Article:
The first need is for a people policy that covers all those who work for an enterprise, whether they are employed by it or not. After all, the performance of every single one of them matters. So far, no one seems to have devised a satisfactory solution to this problem. Second, enterprises must attract, hold and make productive people who have reached official retirement age, have become independent outside contractors or are not available as full-time permanent employees. For example, highly skilled and educated older people, instead of being retired, might be offered a choice of continuing relationships that convert them into long-term “inside outsiders”, preserving their skill and knowledge for the enterprise and yet giving them the flexibility and freedom they expect and can afford.
There is a model for this, but it comes from academia rather than business: the professor emeritus, who has vacated his chair and no longer draws a salary. He remains free to teach as much as he wants, but gets paid only for what he does. Many emeriti do retire altogether, but perhaps as many as half continue to teach part-time, and many continue to do full-time research. A similar arrangement might well suit senior professionals in a business. A big American corporation is currently trying out such an arrangement for older top-level people in its law and tax departments, in research and development and in staff jobs. But for people in operating work, eg, sales or manufacturing, something different needs to be developed.
• Outside information. Perhaps surprisingly, it can be argued that the information revolution has caused managements to be less well informed than they were before. They have more data, to be sure, but most of the information so readily made available by IT is about internal company matters. As this survey has shown, though, the most important changes affecting an institution today are likely to be outside ones, about which present information systems offer few clues.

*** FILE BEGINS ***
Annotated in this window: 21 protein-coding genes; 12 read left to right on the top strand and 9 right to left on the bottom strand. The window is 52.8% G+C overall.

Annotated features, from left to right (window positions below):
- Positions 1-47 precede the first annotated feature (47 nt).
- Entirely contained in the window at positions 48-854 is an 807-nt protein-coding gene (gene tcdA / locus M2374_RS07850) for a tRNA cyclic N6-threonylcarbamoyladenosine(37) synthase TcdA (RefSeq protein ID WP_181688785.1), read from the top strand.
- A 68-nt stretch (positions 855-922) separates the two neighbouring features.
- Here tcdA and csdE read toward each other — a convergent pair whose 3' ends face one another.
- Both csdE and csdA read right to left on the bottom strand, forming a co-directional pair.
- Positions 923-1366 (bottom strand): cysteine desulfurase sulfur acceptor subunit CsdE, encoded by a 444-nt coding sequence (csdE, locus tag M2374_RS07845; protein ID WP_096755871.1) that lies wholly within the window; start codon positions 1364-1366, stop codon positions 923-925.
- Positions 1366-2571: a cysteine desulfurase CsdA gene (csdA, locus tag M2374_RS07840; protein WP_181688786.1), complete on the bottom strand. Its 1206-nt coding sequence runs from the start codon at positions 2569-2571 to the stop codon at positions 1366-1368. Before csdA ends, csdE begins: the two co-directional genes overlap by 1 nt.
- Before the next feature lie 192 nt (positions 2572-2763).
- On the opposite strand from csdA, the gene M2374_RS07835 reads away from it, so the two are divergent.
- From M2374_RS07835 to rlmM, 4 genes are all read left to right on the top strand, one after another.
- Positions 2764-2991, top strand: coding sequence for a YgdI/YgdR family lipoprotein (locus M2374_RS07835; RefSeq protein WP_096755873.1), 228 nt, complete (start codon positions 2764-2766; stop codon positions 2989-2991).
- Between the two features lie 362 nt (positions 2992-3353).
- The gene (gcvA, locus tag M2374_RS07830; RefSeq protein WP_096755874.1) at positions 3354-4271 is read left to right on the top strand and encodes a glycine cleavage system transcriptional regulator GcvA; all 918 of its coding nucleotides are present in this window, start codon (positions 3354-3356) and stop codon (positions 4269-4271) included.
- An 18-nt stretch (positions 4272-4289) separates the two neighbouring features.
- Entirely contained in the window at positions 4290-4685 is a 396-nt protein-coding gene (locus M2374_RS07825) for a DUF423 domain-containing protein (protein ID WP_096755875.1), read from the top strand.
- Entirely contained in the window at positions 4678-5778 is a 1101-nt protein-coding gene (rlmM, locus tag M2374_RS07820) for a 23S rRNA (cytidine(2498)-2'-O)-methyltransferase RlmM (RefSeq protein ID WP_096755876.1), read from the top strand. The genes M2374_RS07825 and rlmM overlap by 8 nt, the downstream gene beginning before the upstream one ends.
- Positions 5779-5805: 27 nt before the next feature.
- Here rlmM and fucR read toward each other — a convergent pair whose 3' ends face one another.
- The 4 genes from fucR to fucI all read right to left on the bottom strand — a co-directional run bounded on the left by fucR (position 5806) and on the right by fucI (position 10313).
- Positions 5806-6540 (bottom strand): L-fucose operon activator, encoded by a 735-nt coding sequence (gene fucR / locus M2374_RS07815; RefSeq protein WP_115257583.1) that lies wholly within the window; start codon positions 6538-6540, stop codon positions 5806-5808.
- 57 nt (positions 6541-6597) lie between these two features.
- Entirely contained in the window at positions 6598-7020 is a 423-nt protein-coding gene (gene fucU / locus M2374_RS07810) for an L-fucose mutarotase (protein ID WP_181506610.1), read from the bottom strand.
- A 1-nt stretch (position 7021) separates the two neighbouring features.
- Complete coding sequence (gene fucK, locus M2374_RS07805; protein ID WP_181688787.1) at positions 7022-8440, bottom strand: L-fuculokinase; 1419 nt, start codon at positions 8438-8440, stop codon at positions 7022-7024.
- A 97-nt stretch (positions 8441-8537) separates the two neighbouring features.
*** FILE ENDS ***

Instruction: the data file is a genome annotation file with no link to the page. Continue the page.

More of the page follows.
One reason is that information about the outside world is not usually available in computer-useable form. It is not codified, nor is it usually quantified. This is why IT people, and their executive customers, tend to scorn information about the outside world as “anecdotal”. Moreover, far too many managers assume, wrongly, that the society they have known all their lives will remain the same forever.
Outside information is now becoming available on the Internet. Although this is still in totally disorganised form, it is now possible for managements to ask what outside information they need, as a first step towards devising a proper information system for collecting relevant information about the outside world.
• Change agents. To survive and succeed, every organisation will have to turn itself into a change agent. The most effective way to manage change successfully is to create it. But experience has shown that grafting innovation on to a traditional enterprise does not work. The enterprise has to become a change agent. This requires the organised abandonment of things that have been shown to be unsuccessful, and the organised and continuous improvement of every product, service and process within the enterprise (which the Japanese call kaizen). It requires the exploitation of successes, especially unexpected and unplanned-for ones, and it requires systematic innovation. The point of becoming a change agent is that it changes the mindset of the entire organisation. Instead of seeing change as a threat, its people will come to consider it as an opportunity.